The Intervals Story
In the Beginning
Pelago came to life in 2000 as a web design and web development company. Back in the pre-Intervals era, our time and task management was an altogether different animal. We were working Time and Material contracts as well as flat bids so we designed a really slick timesheet (PDF) to log our hours. It was actually impressive...for a paper timesheet.
Paper evolved into a combo system where we spent a few long nights every month entering timesheet data into spreadsheets. Then we got really busy and the data entry got really behind. We finally got caught up and discovered an awful truth.
We had a project spin out of control with new features and changes. When we finally added it up and learned that we lost our shorts, we determined never to let that happen again. We needed real-time information about all of our tasks and projects.
Change was a necessity.
After that cold shower, we thought we'd just find a time and project management system and we'd be alright. Our main Project Manager was certified in Microsoft Project and a member of PMI, so it shouldn't be hard to find something we thought. Except there wasn't anything out there that did what we were looking for. We were shocked and kept trying different things. There were timesheet programs and there were task management (ticketing) tools. We were convinced that we needed to track time on tasks to make it easy for the people working to track their time (and get granular reports on time and effort).
Long story short: the marriage of time and tasks was not happening. So we took an Open Source software project and customized it. We simplified and humanized it and bolted features onto its less than stellar code base. It was a great proof of concept, but it wasn't doing the job. We realized we'd have to build what we really needed ourselves.
So how'd we do it?
We call it Shawshanking. We decided to build Intervals above and beyond our client work as one of our sidecar projects. It became our "nights and weekend" plan. We set a goal to spend at minimum 15 hours a week (that number may sound small, but with our Archipelago PHP framework you can get a lot done in 15 hours). We took the pickax and hit the wall. We did that through all of 2005. Every Tuesday we'd do an Intervals night: we'd order pizza and had a fridge full of beer—we admit we had it a lot more comfy than Tim Robbins ever did. Sometimes we got a lot done each week and other times we felt like things had stopped altogether. That's just the way iterative development goes. We built it from the top down, i.e., functionality follows the user interface. We knew Intervals had to be designed for people, not the other way around the way a lot of software is built.
Our internal Open Source project that got junked for Intervals turned out to be a very valuable experiment for us. We used it and abused it for two years and learned a lot about tracking time, timesheet submission reminders, getting out of your inbox to manage work, what reports we needed to see the health of our business, what fields a "project activity" report should have to show our clients how hard we were working for them, and tying in a few basic accounting features like payments and outstanding balances.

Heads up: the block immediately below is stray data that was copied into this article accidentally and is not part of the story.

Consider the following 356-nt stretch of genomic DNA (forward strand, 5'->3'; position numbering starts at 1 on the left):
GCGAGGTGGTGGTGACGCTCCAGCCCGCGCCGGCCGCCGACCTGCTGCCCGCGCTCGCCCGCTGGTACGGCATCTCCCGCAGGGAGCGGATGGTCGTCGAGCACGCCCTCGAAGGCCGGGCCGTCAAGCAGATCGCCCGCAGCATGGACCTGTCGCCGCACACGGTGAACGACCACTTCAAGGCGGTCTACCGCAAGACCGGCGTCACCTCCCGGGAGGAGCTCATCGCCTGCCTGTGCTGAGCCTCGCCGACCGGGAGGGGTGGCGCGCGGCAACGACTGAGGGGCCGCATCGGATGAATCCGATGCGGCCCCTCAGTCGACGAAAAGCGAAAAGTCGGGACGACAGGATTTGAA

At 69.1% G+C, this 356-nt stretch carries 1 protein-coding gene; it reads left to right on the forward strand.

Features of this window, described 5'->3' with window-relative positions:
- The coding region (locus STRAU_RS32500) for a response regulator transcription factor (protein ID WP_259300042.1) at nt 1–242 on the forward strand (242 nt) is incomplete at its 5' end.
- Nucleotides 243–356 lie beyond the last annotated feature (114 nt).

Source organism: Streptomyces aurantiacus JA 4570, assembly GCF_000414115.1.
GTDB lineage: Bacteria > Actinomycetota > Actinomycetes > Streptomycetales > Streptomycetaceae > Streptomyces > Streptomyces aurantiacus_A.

Intervals has everything we need to get all of our work done. We call Intervals "Web based task and time management", but it really does a lot more than that. The most valuable aspect of it is that it's a dashboard into our entire business.
By the first quarter of 2006, our small group of loyal followers were clamoring for it. We ramped up and by the end of March we went beta. We spent three months in beta and got a lot of great feedback and excitement for Intervals. Intervals officially went live June 1, 2006 (PDF).
We knew there was a need for Intervals but we had no idea the need would be so global and diverse. Intervals is currently being used by small businesses in over 100 countries and growing daily. We originally built Intervals to solve the unique problems faced by web designers and web developers. However, we deliberately built in flexibility to accommodate other industries and their work flows. We did not anticipate how many diverse types of businesses would come to rely on Intervals. Our customers range across IT shops, graphic designers, public relations firms, churches, IT departments, marketing firms, advertising agencies, automotive service companies, factories, events planners; the list goes on and on. Read what these happy customers have to say about their experience with Intervals.
We use Intervals ourselves every day to manage our business. We're right there in the trenches with you, our sleeves rolled up, getting our hands dirty while relying on Intervals to run our business. Intervals is a real tool built by real people who face the same daily challenges and take customer support very seriously.
We have as much to learn from our Intervals customers as we have to teach them from our web design and development experiences. That is why Intervals will continue to grow and evolve as we walk alongside our customers.
The Pelago Team
Abbreviated Intervals Backstory
If you don't want to read the full story on the left, here's the 5-second version on how Intervals evolved:
- Paper timesheets (2000)
- Spreadsheets linked to Spreadsheets (2002)
- Existing solutions tried and failed (2003)
- Open Source hack job didn't cut it (2004)
- Intervals designed and developed (2005)
- Launch, growth and evolution (2006 - Present)
Intervals One Page Elevator Pitch (446 kb)
What Intervals does, who it's for and how it can help.
Pelago Gives Back (58 kb)
Pelago joins One Percent for the Planet - Press Release